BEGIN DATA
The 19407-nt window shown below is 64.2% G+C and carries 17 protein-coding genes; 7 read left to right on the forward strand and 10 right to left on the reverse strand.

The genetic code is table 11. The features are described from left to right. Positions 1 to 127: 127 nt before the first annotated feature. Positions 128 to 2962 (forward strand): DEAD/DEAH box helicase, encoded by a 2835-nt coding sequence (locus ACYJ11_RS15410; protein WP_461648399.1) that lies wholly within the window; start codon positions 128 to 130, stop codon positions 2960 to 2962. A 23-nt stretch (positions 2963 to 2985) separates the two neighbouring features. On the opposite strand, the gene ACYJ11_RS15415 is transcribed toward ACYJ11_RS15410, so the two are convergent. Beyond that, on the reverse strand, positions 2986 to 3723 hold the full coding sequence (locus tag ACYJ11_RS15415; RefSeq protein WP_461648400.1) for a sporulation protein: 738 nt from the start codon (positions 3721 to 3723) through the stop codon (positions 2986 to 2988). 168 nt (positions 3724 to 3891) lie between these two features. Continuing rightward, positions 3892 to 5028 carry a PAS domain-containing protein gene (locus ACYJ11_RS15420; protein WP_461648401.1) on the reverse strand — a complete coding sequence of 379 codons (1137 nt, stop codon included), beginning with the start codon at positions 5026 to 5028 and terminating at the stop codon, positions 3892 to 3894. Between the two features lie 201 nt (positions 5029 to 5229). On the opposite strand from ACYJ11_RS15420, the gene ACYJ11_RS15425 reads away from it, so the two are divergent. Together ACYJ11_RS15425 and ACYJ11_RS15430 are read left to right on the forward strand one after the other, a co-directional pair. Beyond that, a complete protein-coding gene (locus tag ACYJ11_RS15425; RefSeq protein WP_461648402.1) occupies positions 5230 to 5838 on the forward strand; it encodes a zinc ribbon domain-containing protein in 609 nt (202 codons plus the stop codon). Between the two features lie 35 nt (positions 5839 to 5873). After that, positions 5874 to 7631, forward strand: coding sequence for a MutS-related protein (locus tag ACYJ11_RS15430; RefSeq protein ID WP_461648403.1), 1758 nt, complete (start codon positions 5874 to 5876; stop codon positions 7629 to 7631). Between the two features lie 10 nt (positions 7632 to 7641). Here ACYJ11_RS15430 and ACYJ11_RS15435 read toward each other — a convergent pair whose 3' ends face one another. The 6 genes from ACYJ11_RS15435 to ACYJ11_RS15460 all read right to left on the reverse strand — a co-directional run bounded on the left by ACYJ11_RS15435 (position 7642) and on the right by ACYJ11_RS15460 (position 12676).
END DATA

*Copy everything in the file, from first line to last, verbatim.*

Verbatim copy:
The 19407-nt window shown below is 64.2% G+C and carries 17 protein-coding genes; 7 read left to right on the forward strand and 10 right to left on the reverse strand.

The genetic code is table 11. The features are described from left to right. Positions 1 to 127: 127 nt before the first annotated feature. Positions 128 to 2962 (forward strand): DEAD/DEAH box helicase, encoded by a 2835-nt coding sequence (locus ACYJ11_RS15410; protein WP_461648399.1) that lies wholly within the window; start codon positions 128 to 130, stop codon positions 2960 to 2962. A 23-nt stretch (positions 2963 to 2985) separates the two neighbouring features. On the opposite strand, the gene ACYJ11_RS15415 is transcribed toward ACYJ11_RS15410, so the two are convergent. Beyond that, on the reverse strand, positions 2986 to 3723 hold the full coding sequence (locus tag ACYJ11_RS15415; RefSeq protein WP_461648400.1) for a sporulation protein: 738 nt from the start codon (positions 3721 to 3723) through the stop codon (positions 2986 to 2988). 168 nt (positions 3724 to 3891) lie between these two features. Continuing rightward, positions 3892 to 5028 carry a PAS domain-containing protein gene (locus ACYJ11_RS15420; protein WP_461648401.1) on the reverse strand — a complete coding sequence of 379 codons (1137 nt, stop codon included), beginning with the start codon at positions 5026 to 5028 and terminating at the stop codon, positions 3892 to 3894. Between the two features lie 201 nt (positions 5029 to 5229). On the opposite strand from ACYJ11_RS15420, the gene ACYJ11_RS15425 reads away from it, so the two are divergent. Together ACYJ11_RS15425 and ACYJ11_RS15430 are read left to right on the forward strand one after the other, a co-directional pair. Beyond that, a complete protein-coding gene (locus tag ACYJ11_RS15425; RefSeq protein WP_461648402.1) occupies positions 5230 to 5838 on the forward strand; it encodes a zinc ribbon domain-containing protein in 609 nt (202 codons plus the stop codon). Between the two features lie 35 nt (positions 5839 to 5873). After that, positions 5874 to 7631, forward strand: coding sequence for a MutS-related protein (locus tag ACYJ11_RS15430; RefSeq protein ID WP_461648403.1), 1758 nt, complete (start codon positions 5874 to 5876; stop codon positions 7629 to 7631). Between the two features lie 10 nt (positions 7632 to 7641). Here ACYJ11_RS15430 and ACYJ11_RS15435 read toward each other — a convergent pair whose 3' ends face one another. The 6 genes from ACYJ11_RS15435 to ACYJ11_RS15460 all read right to left on the reverse strand — a co-directional run bounded on the left by ACYJ11_RS15435 (position 7642) and on the right by ACYJ11_RS15460 (position 12676).